Defensive line play is going to be a huge key in stopping runs by either playing technique (LOS Control) or moving/slanting. Slanting a 0 technique nose away from the RB for heavy inside zone run teams can dictate what gap the ball is pressed. The nose can work up field after slanting into the play side A gap and having a back side A gap player which would be our Mike backer in base stack. So when the back presses and cuts back, a hat is in the back side ‘A’ gap ready to make a tackle.
Match and Combination Coverages
The idea of matching patterns that hurt cover 3 while still teaching zone principles can be another equalizer for defenses. Match coverage can be great for RPO teams because the passes are usually quick screens or high percentage routes from 2x2 detached slots which don’t always require split safeties.
Taking a look at the above diagram shows a 5 man box while getting edge pressure from a 6th defender and having 2 SCF defenders and 2 HC players. This is a game changer for a defense because of the 6 man core and the 2 CF can play the bubbles/curls and still have the luxury of all 11 players with zone reads/principles while still being able to play man free. Whether rotating and using fire zones to run match or just simply lining up in a 3 deep shell this coverage can be very effective in stopping the MOF run, containing the perimeter and also defend routes in the seam of the defense.
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- The squat and sit technique he will teach his defensive end in his bear front, which helps to play both dive and read elements in zone read concepts.
- How he teaches his Rovers and Ends to box the ball back inside to stop QB run schemes.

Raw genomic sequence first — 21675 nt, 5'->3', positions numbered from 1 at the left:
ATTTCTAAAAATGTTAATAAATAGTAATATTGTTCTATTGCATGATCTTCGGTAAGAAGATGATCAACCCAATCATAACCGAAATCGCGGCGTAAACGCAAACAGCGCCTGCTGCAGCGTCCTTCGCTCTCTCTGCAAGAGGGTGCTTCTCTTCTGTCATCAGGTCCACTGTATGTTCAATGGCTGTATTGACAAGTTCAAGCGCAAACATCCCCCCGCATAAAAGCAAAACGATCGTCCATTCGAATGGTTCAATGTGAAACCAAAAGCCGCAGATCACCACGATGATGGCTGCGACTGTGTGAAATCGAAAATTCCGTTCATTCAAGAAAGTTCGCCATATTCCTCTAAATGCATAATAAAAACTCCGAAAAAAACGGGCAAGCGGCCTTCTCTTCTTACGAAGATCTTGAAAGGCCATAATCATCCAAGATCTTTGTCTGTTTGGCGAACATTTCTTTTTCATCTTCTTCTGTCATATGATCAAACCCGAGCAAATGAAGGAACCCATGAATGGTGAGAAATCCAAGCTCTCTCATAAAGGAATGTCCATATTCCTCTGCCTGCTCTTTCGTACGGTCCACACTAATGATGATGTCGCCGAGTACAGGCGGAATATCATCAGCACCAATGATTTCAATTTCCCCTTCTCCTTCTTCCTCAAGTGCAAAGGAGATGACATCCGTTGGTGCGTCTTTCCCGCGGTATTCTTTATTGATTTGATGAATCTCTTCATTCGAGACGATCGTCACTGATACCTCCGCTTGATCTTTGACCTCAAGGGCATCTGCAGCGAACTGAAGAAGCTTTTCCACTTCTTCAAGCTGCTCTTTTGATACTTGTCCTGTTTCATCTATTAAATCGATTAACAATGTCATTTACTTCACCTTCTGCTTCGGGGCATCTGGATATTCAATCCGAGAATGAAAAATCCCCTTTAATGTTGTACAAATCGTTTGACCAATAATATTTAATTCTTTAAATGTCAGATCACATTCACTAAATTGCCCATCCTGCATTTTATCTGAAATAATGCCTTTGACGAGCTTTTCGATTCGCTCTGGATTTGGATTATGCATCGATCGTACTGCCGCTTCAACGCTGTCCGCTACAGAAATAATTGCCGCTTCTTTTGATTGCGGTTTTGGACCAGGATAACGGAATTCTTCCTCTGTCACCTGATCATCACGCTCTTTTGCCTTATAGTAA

- How he teaches his “Sciff” defenders in zone pressure patterns to defend the shorter, quick routes associated with RPO’s.
- Why the odd stack provides for immediate help on backside X free access throws.
- Plus game film, complete with coaching points, that illustrate these concepts.
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Sitting and playing a vanilla base front is going to get pencil whipped by these spread option offenses not to mention the physical battles and talent of the other offense. The front and coverage mutability of the 3-3-5 can get the defense dictating back to offenses. These RPO’s are very conflicting and require an assignment mentality which require a heavy amount of teaching and training of each defenders thought process from pre-snap to the whistle. Train and teach the reads/techniques at their most basic form. Be a teacher that communicates well and with purpose. It is also important to remember that different types of personnel changes type of scheme or techniques that need to be taught defensively. Stay calm if the offense is bending you on defense. The conflict is so tough for a player to maintain responsibilities because of habit stopping what looks exactly like a downhill run play.
Meet Coach West: Nick West is going into his seventh year coaching football. He started off as a front 7 and linebackers coach in his hometown at Natchitoches Central High School (LA). He now serves as the linebackers coach at Parkview Baptist School in Baton Rouge.